Vietnam’s “Coffee King” sips tea as he appraises the crowded tables at a Swiss branch of Starbucks Corp.
Dang Le Nguyen Vu may not rate the coffee, preferring the brand from Vietnam’s top processor which he heads, earning him the regal epithet.
But the U.S. chain is in his sights as a marketing model for Vietnam, the world’s second-largest coffee grower, to multiply income by putting its brew and not just its beans on the map.
“Our ambition is to become a global brand,” the chairman of privately owned Trung Nguyen told Reuters.
“They are great at implanting a story in consumers’ minds but if we look into the core elements of Starbucks, what they are doing is terrible. They are not selling coffee, they are selling coffee-flavoured water with sugar in it,” he said.
Trung Nguyen also runs Vietnam’s biggest chain of coffee houses, and Mr. Vu has his pitch ready for the Western market.
“American consumers don’t need another product. They need another story,” he said, adding that his company aimed to improve the lives of people in Vietnam’s coffee-growing highland region, a link he sees lacking in larger rivals.
“They sing great songs about sustainable development but at the end of the day, the return on investment is what they care about. They don’t grow coffee, do they? We do.”
Trung Nguyen says all its beans come from smaller farms certified for sustainable growing practices, with growers receiving guaranteed prices. Mr. Vu was in Lucerne to tout what he calls “responsible creativity for harmony and sustainability.”
Vietnam is the world’s top exporter of cheaper robusta beans – mainly used for making instant coffee – and the second biggest exporter of coffee overall after Brazil, which is the world leader in exporting pricier arabica beans.
However, like many nations that produce soft commodities coffee, cocoa and sugar, Vietnam only earns a fraction of the income ultimately generated by its crops once they are processed, packaged and marketed abroad.
“Vietnam currently exports 90 per cent of beans raw. These beans carry no brands. That needs to be changed,” said Mr. Vu.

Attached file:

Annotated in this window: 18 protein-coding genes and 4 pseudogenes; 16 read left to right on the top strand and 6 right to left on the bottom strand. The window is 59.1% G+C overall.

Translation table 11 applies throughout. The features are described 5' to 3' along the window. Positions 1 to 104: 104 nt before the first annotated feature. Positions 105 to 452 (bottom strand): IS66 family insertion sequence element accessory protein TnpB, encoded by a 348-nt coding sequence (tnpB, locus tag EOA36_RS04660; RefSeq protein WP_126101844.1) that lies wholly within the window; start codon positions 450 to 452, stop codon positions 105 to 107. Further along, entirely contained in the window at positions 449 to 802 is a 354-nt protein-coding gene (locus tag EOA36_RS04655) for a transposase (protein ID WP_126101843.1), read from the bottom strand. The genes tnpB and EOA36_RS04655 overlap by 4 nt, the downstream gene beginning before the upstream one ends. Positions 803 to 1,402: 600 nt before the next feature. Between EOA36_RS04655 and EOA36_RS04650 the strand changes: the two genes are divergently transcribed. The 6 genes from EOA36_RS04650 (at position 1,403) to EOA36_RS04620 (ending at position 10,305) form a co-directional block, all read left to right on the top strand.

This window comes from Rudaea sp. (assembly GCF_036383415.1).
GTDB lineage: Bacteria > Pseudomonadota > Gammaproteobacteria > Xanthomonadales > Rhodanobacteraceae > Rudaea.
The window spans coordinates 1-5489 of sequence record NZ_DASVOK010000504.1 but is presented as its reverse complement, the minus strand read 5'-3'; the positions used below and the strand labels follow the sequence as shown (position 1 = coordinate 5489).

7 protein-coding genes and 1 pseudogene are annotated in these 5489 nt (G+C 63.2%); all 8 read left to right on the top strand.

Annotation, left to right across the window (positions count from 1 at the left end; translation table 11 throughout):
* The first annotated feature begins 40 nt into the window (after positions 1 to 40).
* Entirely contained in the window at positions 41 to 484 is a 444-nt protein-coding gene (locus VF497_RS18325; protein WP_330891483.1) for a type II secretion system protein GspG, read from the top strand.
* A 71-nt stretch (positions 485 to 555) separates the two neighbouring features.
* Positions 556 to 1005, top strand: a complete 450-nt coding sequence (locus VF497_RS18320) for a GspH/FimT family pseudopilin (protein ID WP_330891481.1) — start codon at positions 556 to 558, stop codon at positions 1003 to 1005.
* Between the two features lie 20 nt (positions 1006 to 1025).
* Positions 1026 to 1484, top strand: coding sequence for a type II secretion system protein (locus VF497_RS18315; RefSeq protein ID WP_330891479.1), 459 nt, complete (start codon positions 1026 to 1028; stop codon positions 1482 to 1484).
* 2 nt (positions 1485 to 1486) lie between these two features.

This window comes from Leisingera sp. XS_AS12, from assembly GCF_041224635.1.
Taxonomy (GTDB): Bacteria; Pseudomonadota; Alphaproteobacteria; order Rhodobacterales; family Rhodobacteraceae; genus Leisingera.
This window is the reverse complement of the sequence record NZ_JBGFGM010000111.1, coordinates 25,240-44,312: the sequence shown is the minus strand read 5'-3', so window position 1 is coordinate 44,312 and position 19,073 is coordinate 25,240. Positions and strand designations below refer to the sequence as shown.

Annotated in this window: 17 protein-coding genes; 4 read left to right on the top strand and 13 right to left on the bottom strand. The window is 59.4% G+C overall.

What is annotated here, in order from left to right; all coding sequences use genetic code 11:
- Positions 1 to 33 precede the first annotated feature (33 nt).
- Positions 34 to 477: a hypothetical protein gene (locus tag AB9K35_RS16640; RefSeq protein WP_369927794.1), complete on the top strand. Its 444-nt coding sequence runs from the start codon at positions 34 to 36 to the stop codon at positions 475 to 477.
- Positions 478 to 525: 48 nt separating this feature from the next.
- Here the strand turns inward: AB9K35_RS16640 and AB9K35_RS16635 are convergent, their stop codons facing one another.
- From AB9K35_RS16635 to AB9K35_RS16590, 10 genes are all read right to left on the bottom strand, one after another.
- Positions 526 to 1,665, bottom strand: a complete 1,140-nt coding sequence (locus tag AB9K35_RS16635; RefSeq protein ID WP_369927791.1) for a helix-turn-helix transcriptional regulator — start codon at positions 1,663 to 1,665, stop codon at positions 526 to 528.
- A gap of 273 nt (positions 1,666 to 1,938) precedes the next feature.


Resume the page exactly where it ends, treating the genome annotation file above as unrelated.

He said Vietnam should be able to earn $20-billion (U.S.) from coffee within the next 15 years, up from less than $3-billion now, if it boosts agricultural productivity and does more to add value to its coffee by roasting, blending and packaging beans.
Trung Nguyen hopes to quadruple revenues to $1-billion by 2015 from $250-million in 2011 as Mr. Vu seeks to take on big global brands like Nestle’s Nescafe and Starbucks.
“We are like a grasshopper fighting against a giant elephant. In terms of technology, marketing, Nestle is way ahead of us,” Mr. Vu said.
“Our strategy is to be smarter and more focused,” he said, noting that his G7 brand is the country’s top selling instant coffee ahead of Nescafe and local rival Vinacafe.
“For the consumer, Vietnam was closed for a long, long time so they would always prefer the foreign brand versus the local brand so for G7 to win this race it took extra effort from us.”
Trung Nguyen already exports to 60 countries, but plans a big new push into the United States next year, hoping to eventually reverse the split in its sales of 70 per cent for the domestic market and 30 per cent for export.
Trung Nguyen also expects to benefit from the fast-growing popularity of coffee in the traditional tea-drinking countries of Asia. Mr. Vu hopes to lift Vietnamese coffee consumption from a current 1 kilogram per head per year to the 5 kilograms of Brazil.
“We are running our factories at up to 110 per cent of capacity and still we cannot provide enough to the Chinese market,” said Mr. Vu, who says he drinks 10 cups a day himself.
“If crude oil is the energy of the industrial economy then coffee is the energy of the knowledge-based economy.”
Nestle noted recently the huge potential of the Chinese market with only three cups per person currently drunk per year compared with 168 cups in Hong Kong and 99 in Taiwan.